050 Hawaii 1906, Bartholomew
This hand-painted map, Hawaii, 1906, is derived from the work of John Bartholomew of Edinburgh, Scotland. Bartholomew was a cartographer, as well as a map and atlas publisher, who emerged from a renowned line of map-makers that created the map-making business that was known as John Bartholomew and Son Ltd. Along with his brothers, Peter and Robert, the last generation of the Edinburgh cartographic family, the business thrived under his administration as one of the most admired cartographic publishing establishments in the world until 1980 when ownership changed. In the end, it was five generations of Bartholomew that were involved in the cartographic family business.
John Bartholomew understood and anticipated the needs of travelers in the late nineteenth and early 20th century and published such cartographic work, like street maps of major cities, railway timetable maps, cycling maps and road maps designed for early motorists with automobiles. Bartholomew enhanced the standards of British cartography, introducing the use of contours and systematic color layering to represent topographical features, like relief. These techniques in map production elevated the Bartholomew mapmaking status, granting them considerable cartographic merit and boosting their institution’s cartographic excellence.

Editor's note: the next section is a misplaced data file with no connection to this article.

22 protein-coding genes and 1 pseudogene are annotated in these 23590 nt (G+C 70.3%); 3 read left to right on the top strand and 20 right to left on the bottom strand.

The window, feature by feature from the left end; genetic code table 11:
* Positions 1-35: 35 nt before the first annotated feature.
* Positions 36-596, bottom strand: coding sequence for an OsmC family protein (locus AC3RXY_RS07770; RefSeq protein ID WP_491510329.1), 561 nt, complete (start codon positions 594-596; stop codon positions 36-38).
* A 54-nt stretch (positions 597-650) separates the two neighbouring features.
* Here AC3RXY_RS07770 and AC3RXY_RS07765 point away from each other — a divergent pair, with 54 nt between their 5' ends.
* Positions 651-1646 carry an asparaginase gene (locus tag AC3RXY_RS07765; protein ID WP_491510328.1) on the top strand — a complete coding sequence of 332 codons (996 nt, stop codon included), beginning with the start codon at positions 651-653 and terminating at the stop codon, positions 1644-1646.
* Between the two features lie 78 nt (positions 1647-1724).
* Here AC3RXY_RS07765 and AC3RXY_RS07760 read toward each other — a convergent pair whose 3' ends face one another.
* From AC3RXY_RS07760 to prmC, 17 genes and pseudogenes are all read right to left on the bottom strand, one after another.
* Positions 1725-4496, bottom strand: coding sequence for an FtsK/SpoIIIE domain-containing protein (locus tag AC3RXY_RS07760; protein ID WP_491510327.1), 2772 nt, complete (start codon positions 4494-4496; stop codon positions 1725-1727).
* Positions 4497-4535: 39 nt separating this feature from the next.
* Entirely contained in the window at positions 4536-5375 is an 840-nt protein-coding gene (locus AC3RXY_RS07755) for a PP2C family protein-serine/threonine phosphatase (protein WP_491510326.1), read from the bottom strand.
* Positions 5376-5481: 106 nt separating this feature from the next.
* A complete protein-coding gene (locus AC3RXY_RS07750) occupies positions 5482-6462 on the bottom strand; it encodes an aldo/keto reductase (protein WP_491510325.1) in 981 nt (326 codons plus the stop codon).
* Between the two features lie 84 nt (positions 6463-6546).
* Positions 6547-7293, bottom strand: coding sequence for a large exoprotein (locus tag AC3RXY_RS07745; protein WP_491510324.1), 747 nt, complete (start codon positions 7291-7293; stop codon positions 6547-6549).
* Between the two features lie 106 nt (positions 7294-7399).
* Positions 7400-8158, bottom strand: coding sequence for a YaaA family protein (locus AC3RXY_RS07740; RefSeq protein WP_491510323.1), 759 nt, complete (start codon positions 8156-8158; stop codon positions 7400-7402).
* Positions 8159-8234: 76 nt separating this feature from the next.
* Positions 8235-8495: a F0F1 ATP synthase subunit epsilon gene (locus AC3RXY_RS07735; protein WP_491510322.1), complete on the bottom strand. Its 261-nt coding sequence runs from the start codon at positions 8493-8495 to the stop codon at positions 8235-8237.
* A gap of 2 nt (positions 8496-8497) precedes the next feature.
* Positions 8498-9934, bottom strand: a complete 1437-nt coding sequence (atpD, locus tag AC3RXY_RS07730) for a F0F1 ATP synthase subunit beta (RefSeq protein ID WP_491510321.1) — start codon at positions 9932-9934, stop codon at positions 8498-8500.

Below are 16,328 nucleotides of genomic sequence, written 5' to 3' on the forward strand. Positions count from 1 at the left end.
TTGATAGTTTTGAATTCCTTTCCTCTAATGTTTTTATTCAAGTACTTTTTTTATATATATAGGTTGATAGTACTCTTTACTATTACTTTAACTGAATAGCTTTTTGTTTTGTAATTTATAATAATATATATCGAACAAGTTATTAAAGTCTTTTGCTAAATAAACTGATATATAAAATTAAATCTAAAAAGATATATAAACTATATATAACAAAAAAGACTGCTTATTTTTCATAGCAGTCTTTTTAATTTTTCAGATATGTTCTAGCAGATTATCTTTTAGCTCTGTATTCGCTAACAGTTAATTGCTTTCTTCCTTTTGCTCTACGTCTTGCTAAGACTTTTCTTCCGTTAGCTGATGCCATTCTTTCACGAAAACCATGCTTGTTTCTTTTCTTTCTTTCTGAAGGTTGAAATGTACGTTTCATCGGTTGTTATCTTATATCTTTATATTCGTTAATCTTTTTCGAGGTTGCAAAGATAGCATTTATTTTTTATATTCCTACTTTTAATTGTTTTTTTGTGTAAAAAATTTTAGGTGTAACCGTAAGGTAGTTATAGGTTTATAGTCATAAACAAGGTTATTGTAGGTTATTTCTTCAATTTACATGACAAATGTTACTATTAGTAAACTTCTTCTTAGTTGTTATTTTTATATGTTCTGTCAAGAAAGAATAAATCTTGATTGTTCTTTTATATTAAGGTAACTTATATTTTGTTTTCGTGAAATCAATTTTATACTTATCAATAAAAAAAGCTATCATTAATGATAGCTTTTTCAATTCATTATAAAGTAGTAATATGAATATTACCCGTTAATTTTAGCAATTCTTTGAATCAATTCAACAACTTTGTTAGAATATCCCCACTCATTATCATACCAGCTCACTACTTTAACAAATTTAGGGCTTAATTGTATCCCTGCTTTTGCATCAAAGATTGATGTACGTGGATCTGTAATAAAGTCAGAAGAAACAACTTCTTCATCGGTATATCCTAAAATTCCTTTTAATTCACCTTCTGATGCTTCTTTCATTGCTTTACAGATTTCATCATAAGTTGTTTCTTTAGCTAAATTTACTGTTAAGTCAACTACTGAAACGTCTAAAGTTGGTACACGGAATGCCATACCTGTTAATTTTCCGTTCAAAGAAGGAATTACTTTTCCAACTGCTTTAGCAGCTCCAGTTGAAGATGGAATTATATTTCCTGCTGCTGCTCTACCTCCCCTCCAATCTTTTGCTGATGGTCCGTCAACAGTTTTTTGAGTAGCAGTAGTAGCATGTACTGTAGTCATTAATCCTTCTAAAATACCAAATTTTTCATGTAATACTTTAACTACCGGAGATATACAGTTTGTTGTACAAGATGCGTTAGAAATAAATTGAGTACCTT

This 1906 map of Hawaii shows the eight main islands in the Pacific, namely Kauai, Oahu, Lanai, Hawaii, Molokai, Niihau, Kahoolawe and Maui. There are coastal features as well and the names of volcanoes on the Big Island of Hawaii and their elevations, such as Mauna Kea, which is dormant today and is the highest point in the state of Hawaii and tallest sea mountain in the world; Mauna Loa is the largest subaerial volcano and one of the most active volcanoes on earth; Kilauea is the most active Hawaiian shield volcano, and is the youngest of the volcanoes in the Hawaiian Chain; and Hualalai last erupted in 1801, has remained quiet today, but is still considered an active volcano.
The Hawaiian Islands are depicted in the center of the Pacific Ocean, perhaps as a representation of the islands as a dominant force in the region. It could also be viewed as a source that was likely used in defining the boundaries of a newly established Hawaiian Territory in 1900. This map puts the Hawaiian Islands center-stage in the Pacific at a time when the island chain was being reshaped on a political and economic level.
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